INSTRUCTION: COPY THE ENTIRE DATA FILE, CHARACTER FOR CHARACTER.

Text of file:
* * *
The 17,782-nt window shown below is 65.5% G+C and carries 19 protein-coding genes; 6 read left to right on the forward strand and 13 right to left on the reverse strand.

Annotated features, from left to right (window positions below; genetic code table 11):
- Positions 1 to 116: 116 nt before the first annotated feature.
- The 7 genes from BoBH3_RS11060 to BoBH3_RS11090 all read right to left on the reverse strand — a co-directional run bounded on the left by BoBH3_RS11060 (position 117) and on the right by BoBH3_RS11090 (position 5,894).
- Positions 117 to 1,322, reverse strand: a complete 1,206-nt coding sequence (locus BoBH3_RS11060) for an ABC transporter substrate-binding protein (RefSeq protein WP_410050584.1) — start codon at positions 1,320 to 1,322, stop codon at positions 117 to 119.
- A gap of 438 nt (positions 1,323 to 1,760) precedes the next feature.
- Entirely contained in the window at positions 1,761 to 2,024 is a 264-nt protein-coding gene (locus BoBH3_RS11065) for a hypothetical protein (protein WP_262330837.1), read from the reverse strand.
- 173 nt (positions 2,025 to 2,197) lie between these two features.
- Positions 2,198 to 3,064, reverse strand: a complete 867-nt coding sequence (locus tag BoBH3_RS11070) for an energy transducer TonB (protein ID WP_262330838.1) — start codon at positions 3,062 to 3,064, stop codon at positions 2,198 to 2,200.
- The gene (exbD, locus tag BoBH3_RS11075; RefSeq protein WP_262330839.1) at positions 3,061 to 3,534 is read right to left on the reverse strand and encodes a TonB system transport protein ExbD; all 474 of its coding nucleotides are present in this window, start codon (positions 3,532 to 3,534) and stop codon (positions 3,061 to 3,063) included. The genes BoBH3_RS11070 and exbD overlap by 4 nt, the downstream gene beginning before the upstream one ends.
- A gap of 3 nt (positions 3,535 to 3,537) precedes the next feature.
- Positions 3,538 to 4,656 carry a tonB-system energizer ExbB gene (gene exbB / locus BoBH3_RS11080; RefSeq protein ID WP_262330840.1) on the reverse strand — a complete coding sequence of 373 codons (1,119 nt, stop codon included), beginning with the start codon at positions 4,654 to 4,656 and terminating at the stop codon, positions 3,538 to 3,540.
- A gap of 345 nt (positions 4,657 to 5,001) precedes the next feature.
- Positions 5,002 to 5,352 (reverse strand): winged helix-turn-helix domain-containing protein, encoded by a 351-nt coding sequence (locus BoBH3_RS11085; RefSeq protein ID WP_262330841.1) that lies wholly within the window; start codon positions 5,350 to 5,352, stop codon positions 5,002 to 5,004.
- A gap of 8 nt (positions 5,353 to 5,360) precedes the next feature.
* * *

The 17,782-nt window shown below is 65.5% G+C and carries 19 protein-coding genes; 6 read left to right on the forward strand and 13 right to left on the reverse strand.

Annotated features, from left to right (window positions below; genetic code table 11):
- Positions 1 to 116: 116 nt before the first annotated feature.
- The 7 genes from BoBH3_RS11060 to BoBH3_RS11090 all read right to left on the reverse strand — a co-directional run bounded on the left by BoBH3_RS11060 (position 117) and on the right by BoBH3_RS11090 (position 5,894).
- Positions 117 to 1,322, reverse strand: a complete 1,206-nt coding sequence (locus BoBH3_RS11060) for an ABC transporter substrate-binding protein (RefSeq protein WP_410050584.1) — start codon at positions 1,320 to 1,322, stop codon at positions 117 to 119.
- A gap of 438 nt (positions 1,323 to 1,760) precedes the next feature.
- Entirely contained in the window at positions 1,761 to 2,024 is a 264-nt protein-coding gene (locus BoBH3_RS11065) for a hypothetical protein (protein WP_262330837.1), read from the reverse strand.
- 173 nt (positions 2,025 to 2,197) lie between these two features.
- Positions 2,198 to 3,064, reverse strand: a complete 867-nt coding sequence (locus tag BoBH3_RS11070) for an energy transducer TonB (protein ID WP_262330838.1) — start codon at positions 3,062 to 3,064, stop codon at positions 2,198 to 2,200.
- The gene (exbD, locus tag BoBH3_RS11075; RefSeq protein WP_262330839.1) at positions 3,061 to 3,534 is read right to left on the reverse strand and encodes a TonB system transport protein ExbD; all 474 of its coding nucleotides are present in this window, start codon (positions 3,532 to 3,534) and stop codon (positions 3,061 to 3,063) included. The genes BoBH3_RS11070 and exbD overlap by 4 nt, the downstream gene beginning before the upstream one ends.
- A gap of 3 nt (positions 3,535 to 3,537) precedes the next feature.
- Positions 3,538 to 4,656 carry a tonB-system energizer ExbB gene (gene exbB / locus BoBH3_RS11080; RefSeq protein ID WP_262330840.1) on the reverse strand — a complete coding sequence of 373 codons (1,119 nt, stop codon included), beginning with the start codon at positions 4,654 to 4,656 and terminating at the stop codon, positions 3,538 to 3,540.
- A gap of 345 nt (positions 4,657 to 5,001) precedes the next feature.
- Positions 5,002 to 5,352 (reverse strand): winged helix-turn-helix domain-containing protein, encoded by a 351-nt coding sequence (locus BoBH3_RS11085; RefSeq protein ID WP_262330841.1) that lies wholly within the window; start codon positions 5,350 to 5,352, stop codon positions 5,002 to 5,004.
- A gap of 8 nt (positions 5,353 to 5,360) precedes the next feature.